This film was adhered to a three mil (7.6×10-4 m) polyethyleneterephthalate film base with a cellulose acetate butyrate adhesive. On top of the transparentizable film was coated a two-trip photothermographic imaging system as taught in Example 1, sample 2 of U.S. Pat. No. 4,123,282. The dried sample was exposed through a continuous wedge to a tungsten light source. Thermal development at 250° F. (for 12 seconds produced a sharp image free of halation and transparentized the antihalation layer.
Example 1 was repeated, using the transparentizable film of Examples 8, 14 and 15 of U.S. Pat. No. 4,539,256. Higher post-development temperatures were necessary with the polyester and nylon transparentizable film in order to render them optically clear.
A sheet of commercially available vesicular microfilm-quality film was fully exposed to ultraviolet radiation, then heated and cooled to form an optically dense film. The exposed and hardened film displayed an optical transmission density of about 2.5 to white light A photothermographic element as taught in the first Example, sample 7, of U.S. Pat. No. 4,123,282 was coated on the opposite side. The dried element was exposed through a continuous tone wedge to a tungsten light source. Thermal development was at 250° F. (121° C.) for twelve seconds. this was compared to the same photothermographic imaging system coated over primed polyester base. The data are shown below.
______________________________________ Speed Point Dmin Dmax to 1.5 0.D.______________________________________Polyester base 0.19 3.18 1.35Vesicular base 0.20 3.22 1.20______________________________________
The speed of the emulsion was increased by 0.15 logE units on the antihalation layer of the present invention, and the flare of the image was easily seen to be reduced with the antihalation layer of the present invention.
Four samples of the opaque polyethylene sheeting of Example and one sample of the opaque vesicular film of Example 5 were run between 5.0 cm steel nip rollers and the pressure between the rolls set at various levels. The results are shown below.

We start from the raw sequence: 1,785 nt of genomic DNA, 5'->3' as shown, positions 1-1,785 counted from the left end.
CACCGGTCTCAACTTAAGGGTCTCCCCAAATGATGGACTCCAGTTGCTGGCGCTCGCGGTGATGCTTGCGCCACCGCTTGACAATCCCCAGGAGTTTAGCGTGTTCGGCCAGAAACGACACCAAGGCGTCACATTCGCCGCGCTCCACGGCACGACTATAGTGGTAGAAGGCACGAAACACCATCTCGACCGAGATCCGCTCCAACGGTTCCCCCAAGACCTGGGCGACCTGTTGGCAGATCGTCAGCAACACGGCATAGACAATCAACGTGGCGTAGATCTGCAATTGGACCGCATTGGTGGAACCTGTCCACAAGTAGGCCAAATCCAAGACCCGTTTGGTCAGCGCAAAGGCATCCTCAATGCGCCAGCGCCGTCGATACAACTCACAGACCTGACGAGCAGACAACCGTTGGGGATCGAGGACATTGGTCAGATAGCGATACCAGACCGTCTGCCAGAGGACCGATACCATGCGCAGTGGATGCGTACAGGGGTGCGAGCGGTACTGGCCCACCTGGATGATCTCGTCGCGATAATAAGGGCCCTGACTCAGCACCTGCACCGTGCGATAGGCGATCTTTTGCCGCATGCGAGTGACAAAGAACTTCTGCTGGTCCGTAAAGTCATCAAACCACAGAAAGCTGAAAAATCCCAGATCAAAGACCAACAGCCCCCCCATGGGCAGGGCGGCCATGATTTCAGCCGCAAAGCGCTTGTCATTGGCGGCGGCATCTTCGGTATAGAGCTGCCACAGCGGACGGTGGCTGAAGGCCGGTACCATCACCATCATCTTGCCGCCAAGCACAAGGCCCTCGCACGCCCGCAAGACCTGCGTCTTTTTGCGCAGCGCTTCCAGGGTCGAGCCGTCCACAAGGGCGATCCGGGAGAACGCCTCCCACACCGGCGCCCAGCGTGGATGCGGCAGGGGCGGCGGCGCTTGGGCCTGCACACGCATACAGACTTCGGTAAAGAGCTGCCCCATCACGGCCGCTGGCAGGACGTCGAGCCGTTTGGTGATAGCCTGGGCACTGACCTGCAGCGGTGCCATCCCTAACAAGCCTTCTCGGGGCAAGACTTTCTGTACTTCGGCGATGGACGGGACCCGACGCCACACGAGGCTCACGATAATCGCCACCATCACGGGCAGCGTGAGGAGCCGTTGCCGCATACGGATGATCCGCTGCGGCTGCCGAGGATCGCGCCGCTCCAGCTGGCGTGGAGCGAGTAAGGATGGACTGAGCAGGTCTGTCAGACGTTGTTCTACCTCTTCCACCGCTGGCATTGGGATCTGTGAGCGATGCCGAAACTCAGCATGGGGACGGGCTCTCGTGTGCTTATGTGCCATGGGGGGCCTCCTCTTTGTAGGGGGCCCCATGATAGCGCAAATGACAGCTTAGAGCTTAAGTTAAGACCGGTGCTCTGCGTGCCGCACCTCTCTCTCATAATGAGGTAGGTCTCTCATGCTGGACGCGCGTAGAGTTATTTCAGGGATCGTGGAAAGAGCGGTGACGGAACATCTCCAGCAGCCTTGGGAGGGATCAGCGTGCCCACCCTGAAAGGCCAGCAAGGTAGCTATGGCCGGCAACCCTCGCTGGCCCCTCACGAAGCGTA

______________________________________Pressure Projected Density(kg/in cm) Dmax Dmin Sample______________________________________60 2.56 0.38 Polyethylene70 2.61 0.28 Polyethylene85 2.52 0.22 Polyethylene125 2.61 0.25 Polyethylene125 1.49 0.79 Vesicular______________________________________
These examples show that the antihalation layers of the present invention are transparentizable by pressure alone. The polyethylene as shown to be highly clarified by pressure alone, while the vesicular material is shown to be better used with heat, either alone or in combination with pressure.
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|U.S. Classification||430/510, 430/152, 430/512, 430/522, 430/513, 430/151, 430/290|
|May 20, 1986||AS||Assignment|
Owner name: MINNESOTA MINING AND MANUFACTURING COMPANY SAINT P
Free format text: ASSIGNMENT OF ASSIGNORS INTEREST.;ASSIGNOR:WINSLOW, JOHN M.;REEL/FRAME:004556/0899
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|Nov 16, 1993||CC||Certificate of correction|
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|Apr 5, 2000||AS||Assignment|
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|Jun 25, 2002||REMI||Maintenance fee reminder mailed|